Hurricane survivors are being put at risk in Texas and other hot weather states because the Federal Emergency Management Agency (FEMA) is no longer providing ice in relief situations, say watchdogs, relief workers and local leaders in Hurricane Alley.
"It's frustrating that the government can deliver $85 billion to bail out AIG, and they can't deliver ice in Texas," said Ben Smilowitz, executive director of the Disaster Accountability Project (DAP), a nonpartisan organization that monitors the nation's disaster response system.
In fact, while the federal government can deliver ice to disaster areas, it's chosen not to, under newly-revised FEMA rules. Instead, individual states and local governments are now tasked with purchasing, delivering and storing ice, even though they face tough logistical challenges in doing so, according to critics of the new policy.
"FEMA is effectively saying we can't guarantee you ice," said Mike Womack, director of the Mississippi Emergency Management Agency.
Besides preserving food when electricity is out, ice is essential in maintaining temperature-sensitive medication and feeding formulas and keeping people cool in the aftermath of disaster, relief and support workers say.
"This isn't for their gin and tonics," said Elise Hough, CEO of the Houston chapter of United Cerebral Palsy, who says she encountered a lot of indifference when she started raising the issue of FEMA's ice policy last month. "This is for people who are extremely sensitive to heat, and ice has a huge impact on their health and safety."
FEMA says it instituted its new policy in July 2007, although those in disaster relief circles widely point to the National Hurricane Conference in Florida in April as the announcement of the change.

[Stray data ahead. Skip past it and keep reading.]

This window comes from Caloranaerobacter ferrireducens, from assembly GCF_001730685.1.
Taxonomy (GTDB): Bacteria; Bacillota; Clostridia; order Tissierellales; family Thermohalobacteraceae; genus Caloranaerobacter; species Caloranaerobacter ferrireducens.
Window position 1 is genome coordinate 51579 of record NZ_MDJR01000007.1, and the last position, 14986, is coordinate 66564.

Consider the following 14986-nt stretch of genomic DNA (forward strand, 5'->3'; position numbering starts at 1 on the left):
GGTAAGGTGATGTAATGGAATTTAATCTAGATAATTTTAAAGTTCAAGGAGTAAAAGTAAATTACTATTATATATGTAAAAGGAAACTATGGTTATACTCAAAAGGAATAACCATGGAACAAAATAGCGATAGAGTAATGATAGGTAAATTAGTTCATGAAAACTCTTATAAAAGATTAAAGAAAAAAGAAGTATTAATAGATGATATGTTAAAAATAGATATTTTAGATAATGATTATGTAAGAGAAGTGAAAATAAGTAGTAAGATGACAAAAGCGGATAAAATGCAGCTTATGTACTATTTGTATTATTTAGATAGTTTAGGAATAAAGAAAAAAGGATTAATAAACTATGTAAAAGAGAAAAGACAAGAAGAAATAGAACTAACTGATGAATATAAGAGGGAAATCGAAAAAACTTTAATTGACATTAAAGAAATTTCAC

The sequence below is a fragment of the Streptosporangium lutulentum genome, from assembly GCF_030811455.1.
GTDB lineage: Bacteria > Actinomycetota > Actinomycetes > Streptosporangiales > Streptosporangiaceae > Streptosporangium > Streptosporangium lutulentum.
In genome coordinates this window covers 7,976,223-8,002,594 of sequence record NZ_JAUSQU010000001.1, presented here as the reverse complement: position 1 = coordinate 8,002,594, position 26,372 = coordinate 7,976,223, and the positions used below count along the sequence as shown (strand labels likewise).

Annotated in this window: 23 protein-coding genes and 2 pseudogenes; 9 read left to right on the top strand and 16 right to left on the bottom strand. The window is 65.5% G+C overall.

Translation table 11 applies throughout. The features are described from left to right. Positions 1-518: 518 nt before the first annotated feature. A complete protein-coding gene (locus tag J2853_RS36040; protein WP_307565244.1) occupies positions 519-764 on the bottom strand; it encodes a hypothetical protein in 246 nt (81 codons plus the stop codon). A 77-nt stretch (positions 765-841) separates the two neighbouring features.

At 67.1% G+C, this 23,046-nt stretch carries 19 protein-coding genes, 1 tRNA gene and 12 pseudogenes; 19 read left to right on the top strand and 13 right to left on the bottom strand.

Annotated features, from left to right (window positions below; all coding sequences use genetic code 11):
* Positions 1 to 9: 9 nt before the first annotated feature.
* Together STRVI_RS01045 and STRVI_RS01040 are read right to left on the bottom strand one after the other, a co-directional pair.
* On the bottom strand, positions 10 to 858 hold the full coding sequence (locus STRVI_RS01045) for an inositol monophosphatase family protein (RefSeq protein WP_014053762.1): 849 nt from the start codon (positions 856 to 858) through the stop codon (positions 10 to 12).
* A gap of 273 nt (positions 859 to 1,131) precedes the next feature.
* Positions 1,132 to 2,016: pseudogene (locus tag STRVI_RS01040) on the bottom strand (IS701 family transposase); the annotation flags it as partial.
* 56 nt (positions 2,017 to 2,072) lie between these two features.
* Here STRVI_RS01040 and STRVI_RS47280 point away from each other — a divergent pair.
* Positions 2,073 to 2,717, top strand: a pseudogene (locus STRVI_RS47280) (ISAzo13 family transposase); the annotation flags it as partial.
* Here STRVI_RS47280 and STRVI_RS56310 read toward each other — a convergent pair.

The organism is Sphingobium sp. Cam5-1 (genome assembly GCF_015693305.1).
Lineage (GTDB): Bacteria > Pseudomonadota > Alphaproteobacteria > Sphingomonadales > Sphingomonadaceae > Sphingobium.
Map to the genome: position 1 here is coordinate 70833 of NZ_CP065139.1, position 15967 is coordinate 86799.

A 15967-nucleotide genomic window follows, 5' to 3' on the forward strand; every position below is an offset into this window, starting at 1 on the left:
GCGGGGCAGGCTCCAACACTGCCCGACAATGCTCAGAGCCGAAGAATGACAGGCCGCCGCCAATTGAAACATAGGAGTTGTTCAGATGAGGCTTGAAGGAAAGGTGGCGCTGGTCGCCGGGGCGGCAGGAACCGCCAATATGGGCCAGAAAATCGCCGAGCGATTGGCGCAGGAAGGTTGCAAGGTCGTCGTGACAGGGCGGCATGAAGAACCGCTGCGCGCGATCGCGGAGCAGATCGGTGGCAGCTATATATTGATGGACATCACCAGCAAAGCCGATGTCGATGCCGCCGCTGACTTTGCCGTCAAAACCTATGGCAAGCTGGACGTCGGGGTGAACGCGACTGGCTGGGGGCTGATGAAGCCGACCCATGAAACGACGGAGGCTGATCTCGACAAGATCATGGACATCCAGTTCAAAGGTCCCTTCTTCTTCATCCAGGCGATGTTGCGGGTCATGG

There, FEMA Administrator R. David Paulison told attendees that the agency would stop providing ice to disaster victims, except in the case of medical emergencies or life-threatening situations, according to media reports at the time.
That's the first time, support workers, watchdogs and local officials say they heard about the policy change, just as hurricane season was beginning. Since then, many say, they've had no direction or guidance as to what the new procedures entail.
"I would be thinking that [FEMA] would be communicating through emergency management officials to volunteer citizens that this is how ice is going to be handled in the case of an emergency, but I haven't heard anything," said Annie Anthony, executive director of the Cape Fear Volunteer Center in Wilmington, NC.
Instead, Anthony learned of the policy from DAP.
And Bob Ronne, board president of the disAbility Resource Center in Wilmington, NC, said once there's a medical emergency, a term which he says FEMA has not clearly defined, "it's a little too late to think about ice."
"Ice has to be there to prevent the medical emergencies," said Ronne.
Change in Policy
A FEMA spokesperson said the policy change is a result of leftover ice after the 2005 and 2006 hurricane seasons, which the agency paid millions of dollars to store and then melt when it was no longer fit for consumption.
Another spokesperson said the new policy is part of "a smarter business model," in which states must provide ice themselves and then call in FEMA if there's trouble.